It is, I am told, the Italian tradition; but it is one more honoured in the breach than the observance. With the total disappearance of these damsels, with a stronger Lady Macbeth, and, if possible, with some compression of those scenes in which Salvini does not appear, and the spectator is left at the mercy of Macduffs and Duncans, the play would go twice as well, and we should be better able to follow and enjoy an admirable work of dramatic art.


I have here before me an edition of the Pilgrim's Progress, bound in green, without a date, and described as 'illustrated by nearly three hundred engravings, and memoir of Bunyan.' On the outside it is lettered 'Bagster's Illustrated Edition,' and after the author's apology, facing the first page of the tale, a folding pictorial 'Plan of the Road' is marked as 'drawn by the late Mr. T. Conder,' and engraved by J. Basire. No further information is anywhere vouchsafed; perhaps the publishers had judged the work too unimportant; and we are still left ignorant whether or not we owe the woodcuts in the body of the volume to the same hand that drew the plan. It seems, however, more than probable. The literal particularity of mind which, in the map, laid down the flower-plots in the devil's garden, and carefully introduced the court-house in the town of Vanity, is closely paralleled in many of the cuts; and in both, the architecture of the buildings and the disposition of the gardens have a kindred and entirely English air. Whoever he was, the author of these wonderful little pictures may lay claim to be the best illustrator of Bunyan. They are not only good illustrations, like so many others; but they are like so few, good illustrations of Bunyan. Their spirit, in defect and quality, is still the same as his own. The designer also has lain down and dreamed a dream, as literal, as quaint, and almost as apposite as Bunyan's; and text and pictures make but the two sides of the same homespun yet impassioned story. To do justice to the designs, it will be necessary to say, for the hundredth time, a word or two about the masterpiece which they adorn.

All allegories have a tendency to escape from the purpose of their creators; and as the characters and incidents become more and more interesting in themselves, the moral, which these were to show forth, falls more and more into neglect. An architect may command a wreath of vine-leaves round the cornice of a monument; but if, as each leaf came from the chisel, it took proper life and fluttered freely on the wall, and if the vine grew, and the building were hidden over with foliage and fruit, the architect would stand in much the same situation as the writer of allegories. The Faery Queen was an allegory, I am willing to believe; but it survives as an imaginative tale in incomparable verse. The case of Bunyan is widely different; and yet in this also Allegory, poor nymph, although never quite forgotten, is sometimes rudely thrust against the wall. Bunyan was fervently in earnest; with 'his fingers in his ears, he ran on,' straight for his mark. He tells us himself, in the conclusion to the first part, that he did not fear to raise a laugh; indeed, he feared nothing, and said anything; and he was greatly served in this by a certain rustic privilege of his style, which, like the talk of strong uneducated men, when it does not impress by its force, still charms by its simplicity. The mere story and the allegorical design enjoyed perhaps his equal favour. He believed in both with an energy of faith that was capable of moving mountains. And we have to remark in him, not the parts where inspiration fails and is supplied by cold and merely decorative invention, but the parts where faith has grown to be credulity, and his characters become so real to him that he forgets the end of their creation. We can follow him step by step into the trap which he lays for himself by his own entire good faith and triumphant literality of vision, till the trap closes and shuts him in an inconsistency.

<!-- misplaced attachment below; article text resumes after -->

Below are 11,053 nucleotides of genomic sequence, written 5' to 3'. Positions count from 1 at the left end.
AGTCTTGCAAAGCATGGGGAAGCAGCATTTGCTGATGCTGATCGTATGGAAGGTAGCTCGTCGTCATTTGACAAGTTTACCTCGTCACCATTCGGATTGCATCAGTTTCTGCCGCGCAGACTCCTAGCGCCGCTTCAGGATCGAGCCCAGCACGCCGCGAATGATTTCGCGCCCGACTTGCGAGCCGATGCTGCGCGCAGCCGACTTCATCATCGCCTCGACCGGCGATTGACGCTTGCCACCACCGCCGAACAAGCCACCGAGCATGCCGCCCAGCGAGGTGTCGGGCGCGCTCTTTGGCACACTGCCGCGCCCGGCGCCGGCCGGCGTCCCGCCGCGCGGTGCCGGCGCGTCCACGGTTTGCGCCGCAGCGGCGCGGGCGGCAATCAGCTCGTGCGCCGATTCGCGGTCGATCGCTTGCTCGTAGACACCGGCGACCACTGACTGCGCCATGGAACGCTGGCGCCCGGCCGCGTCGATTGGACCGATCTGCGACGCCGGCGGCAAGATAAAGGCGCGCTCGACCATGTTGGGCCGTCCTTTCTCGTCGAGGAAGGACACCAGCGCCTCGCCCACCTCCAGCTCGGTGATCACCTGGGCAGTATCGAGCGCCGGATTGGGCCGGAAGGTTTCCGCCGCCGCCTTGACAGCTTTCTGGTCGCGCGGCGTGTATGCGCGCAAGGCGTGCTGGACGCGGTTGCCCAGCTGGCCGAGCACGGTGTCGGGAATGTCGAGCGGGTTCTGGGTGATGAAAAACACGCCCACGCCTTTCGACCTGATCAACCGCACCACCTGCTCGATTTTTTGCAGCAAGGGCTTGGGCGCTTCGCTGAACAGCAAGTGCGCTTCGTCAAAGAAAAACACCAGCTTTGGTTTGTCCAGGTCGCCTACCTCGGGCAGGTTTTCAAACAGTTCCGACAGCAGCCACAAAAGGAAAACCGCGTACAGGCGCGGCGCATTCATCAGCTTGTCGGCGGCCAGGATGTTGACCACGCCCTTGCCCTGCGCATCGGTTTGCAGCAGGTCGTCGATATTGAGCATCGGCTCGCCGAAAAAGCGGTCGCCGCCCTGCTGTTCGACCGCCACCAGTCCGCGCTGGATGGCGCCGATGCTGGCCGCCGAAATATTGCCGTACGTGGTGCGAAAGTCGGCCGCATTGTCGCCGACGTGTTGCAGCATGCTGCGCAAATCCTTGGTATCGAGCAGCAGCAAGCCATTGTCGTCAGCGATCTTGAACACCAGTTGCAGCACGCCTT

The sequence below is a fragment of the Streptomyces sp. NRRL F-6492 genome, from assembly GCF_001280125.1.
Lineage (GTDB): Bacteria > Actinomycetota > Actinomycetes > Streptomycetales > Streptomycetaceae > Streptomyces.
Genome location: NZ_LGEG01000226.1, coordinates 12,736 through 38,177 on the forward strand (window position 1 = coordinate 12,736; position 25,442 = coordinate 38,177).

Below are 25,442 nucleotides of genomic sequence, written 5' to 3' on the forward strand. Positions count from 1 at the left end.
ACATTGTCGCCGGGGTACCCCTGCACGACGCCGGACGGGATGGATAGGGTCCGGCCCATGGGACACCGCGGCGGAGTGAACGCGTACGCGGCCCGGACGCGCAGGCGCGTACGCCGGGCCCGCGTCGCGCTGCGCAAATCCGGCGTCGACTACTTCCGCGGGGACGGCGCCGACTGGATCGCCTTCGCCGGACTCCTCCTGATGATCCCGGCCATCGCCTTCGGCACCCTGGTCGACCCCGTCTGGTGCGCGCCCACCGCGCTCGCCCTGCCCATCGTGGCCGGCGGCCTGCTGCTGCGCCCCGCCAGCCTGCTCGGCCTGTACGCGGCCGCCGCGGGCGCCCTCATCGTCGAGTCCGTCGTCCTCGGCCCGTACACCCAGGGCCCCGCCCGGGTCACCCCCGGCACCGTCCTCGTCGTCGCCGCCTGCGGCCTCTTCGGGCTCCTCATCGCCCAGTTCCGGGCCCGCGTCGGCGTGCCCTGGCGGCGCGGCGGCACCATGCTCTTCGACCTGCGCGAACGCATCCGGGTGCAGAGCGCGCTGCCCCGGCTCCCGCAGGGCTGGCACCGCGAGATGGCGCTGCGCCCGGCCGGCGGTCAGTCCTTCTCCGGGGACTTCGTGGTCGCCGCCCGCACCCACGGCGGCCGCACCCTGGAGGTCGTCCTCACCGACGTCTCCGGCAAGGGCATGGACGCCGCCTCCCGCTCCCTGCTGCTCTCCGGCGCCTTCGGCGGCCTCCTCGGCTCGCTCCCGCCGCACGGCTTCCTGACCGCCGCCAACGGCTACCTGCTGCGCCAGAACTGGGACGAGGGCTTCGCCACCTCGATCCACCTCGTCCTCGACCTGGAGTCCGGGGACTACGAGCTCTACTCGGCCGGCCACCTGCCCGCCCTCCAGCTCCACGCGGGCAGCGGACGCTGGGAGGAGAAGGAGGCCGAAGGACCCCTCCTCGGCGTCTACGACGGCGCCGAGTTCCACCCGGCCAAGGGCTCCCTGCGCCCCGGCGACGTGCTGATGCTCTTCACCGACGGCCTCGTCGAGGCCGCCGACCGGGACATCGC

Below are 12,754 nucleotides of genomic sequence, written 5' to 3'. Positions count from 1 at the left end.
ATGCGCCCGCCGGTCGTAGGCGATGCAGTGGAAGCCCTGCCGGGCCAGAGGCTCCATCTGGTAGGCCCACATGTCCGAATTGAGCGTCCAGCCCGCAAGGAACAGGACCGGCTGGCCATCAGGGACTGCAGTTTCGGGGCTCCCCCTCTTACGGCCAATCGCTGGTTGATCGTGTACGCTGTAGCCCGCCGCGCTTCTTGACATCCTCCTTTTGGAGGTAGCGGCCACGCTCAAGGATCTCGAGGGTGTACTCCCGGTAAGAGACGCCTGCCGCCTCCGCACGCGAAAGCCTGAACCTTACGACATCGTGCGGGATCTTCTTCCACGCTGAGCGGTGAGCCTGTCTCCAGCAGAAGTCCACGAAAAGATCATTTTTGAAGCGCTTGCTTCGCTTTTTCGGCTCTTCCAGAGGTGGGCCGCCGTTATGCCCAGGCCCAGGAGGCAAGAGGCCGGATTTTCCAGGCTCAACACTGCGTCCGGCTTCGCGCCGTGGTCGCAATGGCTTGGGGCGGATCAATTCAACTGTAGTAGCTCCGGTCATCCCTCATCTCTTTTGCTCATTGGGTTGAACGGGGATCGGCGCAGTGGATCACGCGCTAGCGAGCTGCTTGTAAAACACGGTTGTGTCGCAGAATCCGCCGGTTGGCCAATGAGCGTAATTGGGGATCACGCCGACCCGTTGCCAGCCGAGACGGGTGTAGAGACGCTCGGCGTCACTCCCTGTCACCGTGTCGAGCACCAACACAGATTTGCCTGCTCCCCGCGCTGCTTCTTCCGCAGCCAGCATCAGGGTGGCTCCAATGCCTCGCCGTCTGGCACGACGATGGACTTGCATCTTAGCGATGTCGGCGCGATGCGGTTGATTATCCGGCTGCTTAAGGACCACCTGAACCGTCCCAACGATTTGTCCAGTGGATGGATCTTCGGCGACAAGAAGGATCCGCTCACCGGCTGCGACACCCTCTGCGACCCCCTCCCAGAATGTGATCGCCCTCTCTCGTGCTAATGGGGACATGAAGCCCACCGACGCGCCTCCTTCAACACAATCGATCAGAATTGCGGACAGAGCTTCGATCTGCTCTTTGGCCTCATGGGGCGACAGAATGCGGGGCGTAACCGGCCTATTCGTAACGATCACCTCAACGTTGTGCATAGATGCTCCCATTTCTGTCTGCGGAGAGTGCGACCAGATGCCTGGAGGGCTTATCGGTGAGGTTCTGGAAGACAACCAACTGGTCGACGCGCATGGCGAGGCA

Robert Louis Stevenson
Classic Literature Library

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